Another neat thing about the evening was that Bruce got the audience to sing happy birthday to John on camera! As a thank you for allowing ESO to perform his music (some which hasn’t been published, like Jaws) and for allowing the interview clips to be shown, John will get a copy of our birthday song.

During the interview clip for Schindler’s List, John said he looked at the film and was deeply moved. When he went to talk to Steven Spielberg about the music, the conversation went something like this:

John: This film is incredibly moving, you truly need a better composer than me.
Steven: I know, but they are all dead!

I really enjoyed the show, and hearing the music definitely makes me want to watch the movies again. I had forgotten how perfectly frightening the music for Jaws is! And when they started to play E.T. I couldn’t help but smile – it was like I was transported back in time! E.T. was one of my favorite movies when I was a kid, and it still is. The music just gets me every time I hear it.

Happy Birthday to you John Williams! I hope you continue doing your thing for years to come.

Read: Winspear Centre

Justin Timberlake – FutureSex/LoveSounds in Edmonton

Around this time last night I was at Rexall Place to see Justin Timberlake. I was so excited for the concert! Jane, Megan and I got tickets the moment they went on sale months ago, which was good because it sold out almost immediately. We ended up selling two, and Jane’s friend Sarah came so there was four of us in all. That’s right, three gals and one guy. Fairly representative of the audience I’d say – there were far more women than men. Age was much more distributed though.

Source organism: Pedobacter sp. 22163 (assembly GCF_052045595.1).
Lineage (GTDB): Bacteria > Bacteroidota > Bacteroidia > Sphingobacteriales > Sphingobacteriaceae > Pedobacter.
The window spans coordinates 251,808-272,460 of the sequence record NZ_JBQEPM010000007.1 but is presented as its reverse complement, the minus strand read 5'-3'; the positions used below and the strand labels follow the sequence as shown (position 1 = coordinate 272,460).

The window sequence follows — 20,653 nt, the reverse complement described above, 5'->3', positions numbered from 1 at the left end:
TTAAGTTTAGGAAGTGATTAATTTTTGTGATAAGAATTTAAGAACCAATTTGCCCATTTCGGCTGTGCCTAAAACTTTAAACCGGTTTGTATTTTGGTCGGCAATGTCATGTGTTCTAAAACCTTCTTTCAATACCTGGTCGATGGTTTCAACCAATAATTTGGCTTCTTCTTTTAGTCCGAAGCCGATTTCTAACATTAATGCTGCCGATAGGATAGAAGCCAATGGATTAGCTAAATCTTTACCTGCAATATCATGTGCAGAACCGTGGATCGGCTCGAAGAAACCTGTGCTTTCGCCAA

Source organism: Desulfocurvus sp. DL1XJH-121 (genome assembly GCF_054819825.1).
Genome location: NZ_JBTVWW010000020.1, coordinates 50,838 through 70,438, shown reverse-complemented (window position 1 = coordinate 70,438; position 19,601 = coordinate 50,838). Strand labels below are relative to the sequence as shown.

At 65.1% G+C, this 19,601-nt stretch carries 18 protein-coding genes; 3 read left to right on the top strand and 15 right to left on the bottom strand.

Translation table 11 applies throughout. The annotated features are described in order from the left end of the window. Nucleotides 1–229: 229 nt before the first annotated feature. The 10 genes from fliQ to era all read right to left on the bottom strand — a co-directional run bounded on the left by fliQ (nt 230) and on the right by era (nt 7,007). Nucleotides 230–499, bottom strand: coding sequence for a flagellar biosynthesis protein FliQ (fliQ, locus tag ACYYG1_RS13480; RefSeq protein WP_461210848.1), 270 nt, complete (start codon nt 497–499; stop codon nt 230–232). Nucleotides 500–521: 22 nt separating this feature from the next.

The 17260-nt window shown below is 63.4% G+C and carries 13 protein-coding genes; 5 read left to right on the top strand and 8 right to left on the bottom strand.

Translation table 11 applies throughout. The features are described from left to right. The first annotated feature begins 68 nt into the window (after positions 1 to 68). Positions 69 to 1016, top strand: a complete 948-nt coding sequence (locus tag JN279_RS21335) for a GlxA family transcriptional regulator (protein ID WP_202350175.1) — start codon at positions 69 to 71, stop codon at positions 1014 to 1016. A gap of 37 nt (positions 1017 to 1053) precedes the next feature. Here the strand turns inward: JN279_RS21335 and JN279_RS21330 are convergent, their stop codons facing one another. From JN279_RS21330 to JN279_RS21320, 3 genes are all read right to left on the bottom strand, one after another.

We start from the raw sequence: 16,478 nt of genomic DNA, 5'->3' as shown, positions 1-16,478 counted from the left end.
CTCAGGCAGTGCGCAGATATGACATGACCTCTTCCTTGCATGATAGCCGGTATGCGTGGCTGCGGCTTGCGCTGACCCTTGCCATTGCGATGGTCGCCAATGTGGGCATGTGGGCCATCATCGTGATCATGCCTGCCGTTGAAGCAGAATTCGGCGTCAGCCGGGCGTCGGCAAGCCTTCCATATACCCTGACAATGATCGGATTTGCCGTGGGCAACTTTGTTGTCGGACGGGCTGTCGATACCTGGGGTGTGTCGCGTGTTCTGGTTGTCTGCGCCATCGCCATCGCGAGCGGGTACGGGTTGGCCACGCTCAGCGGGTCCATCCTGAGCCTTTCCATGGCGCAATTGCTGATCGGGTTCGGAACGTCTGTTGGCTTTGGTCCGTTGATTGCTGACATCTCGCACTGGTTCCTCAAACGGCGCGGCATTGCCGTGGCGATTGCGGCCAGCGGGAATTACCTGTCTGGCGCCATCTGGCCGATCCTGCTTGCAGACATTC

The place was absolutely packed! And keep in mind this was a concert-in-the-round, which means all 16,000+ seats were filled. Ours were really good, and Jane’s camera worked pretty well in the dark, so here’s a decent shot that she snapped:

This is probably the biggest concert I’ve ever been to, and it was nothing if not a spectacle. Velvet Revolver was quite the show as well, but even it was nothing compared to JT. The lights, stage, screens, smoke, dancers, instruments, everything, it was just awesome. I was really impressed. The one thing that surprised me was how adult-oriented the show was. I remember seeing a few younger kids with their parents, and I’m sure the parents weren’t thrilled with the mostly naked dancers or the heavy gyrating and sexually suggestive dancing.

I think one of the reasons the concert was so good was the venue. As hockey fans will know, Rexall Place is fairly unique. Justin remarked that Edmonton was the loudest crowd of the tour, and even if he was just saying that at first, the resulting noise would have made it true. It was LOUD! Seeing thousands of cameras flash at once was pretty neat, as was seeing thousands of cell phones swaying for the ballad. I really can’t imagine a new hockey arena being any better than Rexall Place…anyway, back to the concert.

I would have been happy if Justin had only sung “What Goes Around…” and called it a night, but fortunately he sang quite a few songs. I particularly liked his rendition of “LoveStoned”. And for the “intermission” there was a special guest – Timbaland! I had heard he wasn’t going to be there, so it was definitely a surprise to see him join JT on stage. He did a number of popular songs like Kelly Clarkson’s “Since U Been Gone” and a few Nelly Furtado songs, and he did the obligatory Aaliyah tribute. He also performed his popular single, “The Way I Are”.